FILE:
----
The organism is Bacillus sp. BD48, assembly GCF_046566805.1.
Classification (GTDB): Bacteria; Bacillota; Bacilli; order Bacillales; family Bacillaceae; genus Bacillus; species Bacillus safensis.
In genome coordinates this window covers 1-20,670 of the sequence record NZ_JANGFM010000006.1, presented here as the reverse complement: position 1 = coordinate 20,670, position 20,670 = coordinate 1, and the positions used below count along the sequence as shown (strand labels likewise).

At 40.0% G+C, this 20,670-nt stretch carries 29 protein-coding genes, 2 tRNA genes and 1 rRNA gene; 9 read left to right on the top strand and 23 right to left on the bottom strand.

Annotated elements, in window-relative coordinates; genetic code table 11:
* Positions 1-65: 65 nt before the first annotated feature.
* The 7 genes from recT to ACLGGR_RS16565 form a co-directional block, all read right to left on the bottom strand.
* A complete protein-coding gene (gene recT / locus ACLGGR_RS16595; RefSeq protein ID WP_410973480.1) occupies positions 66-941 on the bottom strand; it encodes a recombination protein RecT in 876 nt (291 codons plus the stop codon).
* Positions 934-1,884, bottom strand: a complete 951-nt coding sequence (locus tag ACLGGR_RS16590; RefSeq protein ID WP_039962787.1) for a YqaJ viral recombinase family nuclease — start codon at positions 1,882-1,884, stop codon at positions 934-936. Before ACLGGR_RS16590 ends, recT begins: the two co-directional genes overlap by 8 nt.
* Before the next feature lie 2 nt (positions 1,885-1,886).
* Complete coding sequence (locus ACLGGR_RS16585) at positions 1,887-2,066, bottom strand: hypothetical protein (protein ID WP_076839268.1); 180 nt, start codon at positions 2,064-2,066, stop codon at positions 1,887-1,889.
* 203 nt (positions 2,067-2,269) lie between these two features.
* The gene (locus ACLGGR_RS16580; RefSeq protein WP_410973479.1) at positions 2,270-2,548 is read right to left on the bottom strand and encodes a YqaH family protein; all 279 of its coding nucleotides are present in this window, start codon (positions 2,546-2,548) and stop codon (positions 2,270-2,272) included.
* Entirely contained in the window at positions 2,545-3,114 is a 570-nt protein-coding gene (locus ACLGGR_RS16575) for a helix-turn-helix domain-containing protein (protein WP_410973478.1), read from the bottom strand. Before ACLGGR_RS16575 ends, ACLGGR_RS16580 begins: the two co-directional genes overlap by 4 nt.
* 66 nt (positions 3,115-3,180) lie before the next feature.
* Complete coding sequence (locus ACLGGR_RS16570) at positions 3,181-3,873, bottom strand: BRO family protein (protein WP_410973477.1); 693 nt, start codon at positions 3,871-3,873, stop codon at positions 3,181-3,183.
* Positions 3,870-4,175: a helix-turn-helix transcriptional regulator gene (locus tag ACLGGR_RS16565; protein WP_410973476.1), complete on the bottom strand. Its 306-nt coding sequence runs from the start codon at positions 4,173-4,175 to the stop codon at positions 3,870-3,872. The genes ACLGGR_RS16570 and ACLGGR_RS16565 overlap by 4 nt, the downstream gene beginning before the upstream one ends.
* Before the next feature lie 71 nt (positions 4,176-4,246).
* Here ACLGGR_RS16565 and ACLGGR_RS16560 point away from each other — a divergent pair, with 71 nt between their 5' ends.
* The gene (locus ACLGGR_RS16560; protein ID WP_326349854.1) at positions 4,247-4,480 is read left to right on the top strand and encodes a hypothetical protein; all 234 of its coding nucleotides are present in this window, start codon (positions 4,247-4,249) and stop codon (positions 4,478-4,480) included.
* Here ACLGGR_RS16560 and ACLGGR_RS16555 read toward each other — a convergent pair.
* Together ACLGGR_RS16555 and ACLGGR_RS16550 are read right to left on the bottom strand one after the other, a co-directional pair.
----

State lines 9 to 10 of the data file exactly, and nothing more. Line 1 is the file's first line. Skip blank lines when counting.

* Positions 934-1,884, bottom strand: a complete 951-nt coding sequence (locus tag ACLGGR_RS16590; RefSeq protein ID WP_039962787.1) for a YqaJ viral recombinase family nuclease — start codon at positions 1,882-1,884, stop codon at positions 934-936. Before ACLGGR_RS16590 ends, recT begins: the two co-directional genes overlap by 8 nt.
* Before the next feature lie 2 nt (positions 1,885-1,886).